Kaizen Events and how to implement them
Because Kaizen is usually an event in itself, discussing the meaning and implementation of kaizen in a business setting, this book is both aptly titled as well as targeted. Making the kaizen event even more “kaizen-like” in it’s makeup is the direction of this writing by Geoffrey L. Mika.
The 292-page book begins with the history of kaizen, laying an impressive foundation and understanding of the roots of kaizen, meandering through about 30 pages discussing and presenting the various elements of kaizen.
Only then, after having built out a good understanding of the ins and outs does Mr. Mika then begin to actually get into the initial purpose of the book – to outfit the reader with a strong and useful manual for implementing a kaizen event.
Kaizen Event Implementation Manual
Geoffrey L. Mika, published 2006, 228 pages
Originally used by Toyota, kaizen is a results-oriented tool that fosters continuous improvement. In the United States, kaizen is usually an event of from three to five days in duration.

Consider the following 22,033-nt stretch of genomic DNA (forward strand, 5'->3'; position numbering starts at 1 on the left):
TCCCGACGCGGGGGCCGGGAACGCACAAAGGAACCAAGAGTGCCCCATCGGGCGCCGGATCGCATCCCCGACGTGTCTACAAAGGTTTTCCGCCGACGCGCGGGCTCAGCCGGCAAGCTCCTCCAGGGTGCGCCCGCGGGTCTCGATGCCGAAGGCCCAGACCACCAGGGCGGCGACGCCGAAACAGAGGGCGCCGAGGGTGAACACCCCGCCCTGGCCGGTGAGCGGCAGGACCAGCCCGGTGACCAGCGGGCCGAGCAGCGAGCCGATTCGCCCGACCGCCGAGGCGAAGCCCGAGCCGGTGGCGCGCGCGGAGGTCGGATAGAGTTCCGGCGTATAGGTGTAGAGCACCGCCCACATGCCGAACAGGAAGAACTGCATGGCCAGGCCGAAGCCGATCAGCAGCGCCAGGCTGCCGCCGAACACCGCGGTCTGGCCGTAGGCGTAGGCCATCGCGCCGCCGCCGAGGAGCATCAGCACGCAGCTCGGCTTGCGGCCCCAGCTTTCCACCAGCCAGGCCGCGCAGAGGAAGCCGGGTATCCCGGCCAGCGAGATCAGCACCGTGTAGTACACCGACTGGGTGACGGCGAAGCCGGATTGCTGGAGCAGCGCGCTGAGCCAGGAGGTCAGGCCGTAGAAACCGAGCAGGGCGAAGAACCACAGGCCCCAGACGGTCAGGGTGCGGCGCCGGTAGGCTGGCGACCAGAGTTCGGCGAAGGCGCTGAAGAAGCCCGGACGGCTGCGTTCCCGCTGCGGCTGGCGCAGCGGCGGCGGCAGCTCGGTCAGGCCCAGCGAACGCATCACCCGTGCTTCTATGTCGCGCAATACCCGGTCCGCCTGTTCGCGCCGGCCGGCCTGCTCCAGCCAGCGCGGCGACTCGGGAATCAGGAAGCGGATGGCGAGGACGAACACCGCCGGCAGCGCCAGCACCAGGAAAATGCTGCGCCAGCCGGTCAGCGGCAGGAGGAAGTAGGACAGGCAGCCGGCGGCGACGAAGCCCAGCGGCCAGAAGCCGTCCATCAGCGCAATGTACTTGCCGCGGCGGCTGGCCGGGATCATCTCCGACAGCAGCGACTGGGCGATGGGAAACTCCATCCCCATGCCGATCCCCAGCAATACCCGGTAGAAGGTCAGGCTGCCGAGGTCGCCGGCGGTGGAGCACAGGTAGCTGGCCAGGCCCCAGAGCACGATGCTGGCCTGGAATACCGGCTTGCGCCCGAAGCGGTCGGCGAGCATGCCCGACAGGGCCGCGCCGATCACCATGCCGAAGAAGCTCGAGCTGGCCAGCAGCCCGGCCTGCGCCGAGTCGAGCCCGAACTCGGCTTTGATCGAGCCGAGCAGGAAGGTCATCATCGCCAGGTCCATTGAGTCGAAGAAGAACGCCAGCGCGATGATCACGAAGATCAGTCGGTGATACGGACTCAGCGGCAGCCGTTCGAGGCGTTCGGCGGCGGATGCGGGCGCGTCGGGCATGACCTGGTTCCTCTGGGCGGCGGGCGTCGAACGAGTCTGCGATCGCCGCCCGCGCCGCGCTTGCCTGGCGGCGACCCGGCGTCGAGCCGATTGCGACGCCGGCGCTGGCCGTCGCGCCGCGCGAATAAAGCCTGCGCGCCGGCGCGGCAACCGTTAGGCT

It is comprised of intensive improvement activities directed at specific areas of a business. The main goal of kaizen is the elimination of non-value-added activities (waste) through the implementation of one-piece flow, working to takt time, and instituting a pull system.
The mantra is to manufacture only what is needed by the customer, when it is needed, and in the quantities ordered. Kaizen has been shown to collapse lead times, dramatically reduce work in process, and reduce scrap and defects while minimizing the need for capital expenditures. Its successful results across industry are real, proven, documented, and confirmed!
The first step to implementing kaizen in any organization is to provide training on the Toyota Production System (TPS). The “Kaizen Event Implementation Manual,” Fifth Edition begins with this never-before documented training material, but goes further to explain why the TPS tools, including kaizen, must work in tandem with a new way of thinking to bring about cultural change. By thinking “lean” and applying kaizen, everyone in the organization is empowered to eliminate waste, in all of its forms, at all levels, all the time.Flexibility, simplicity and the quest for constant improvement become the driving goals.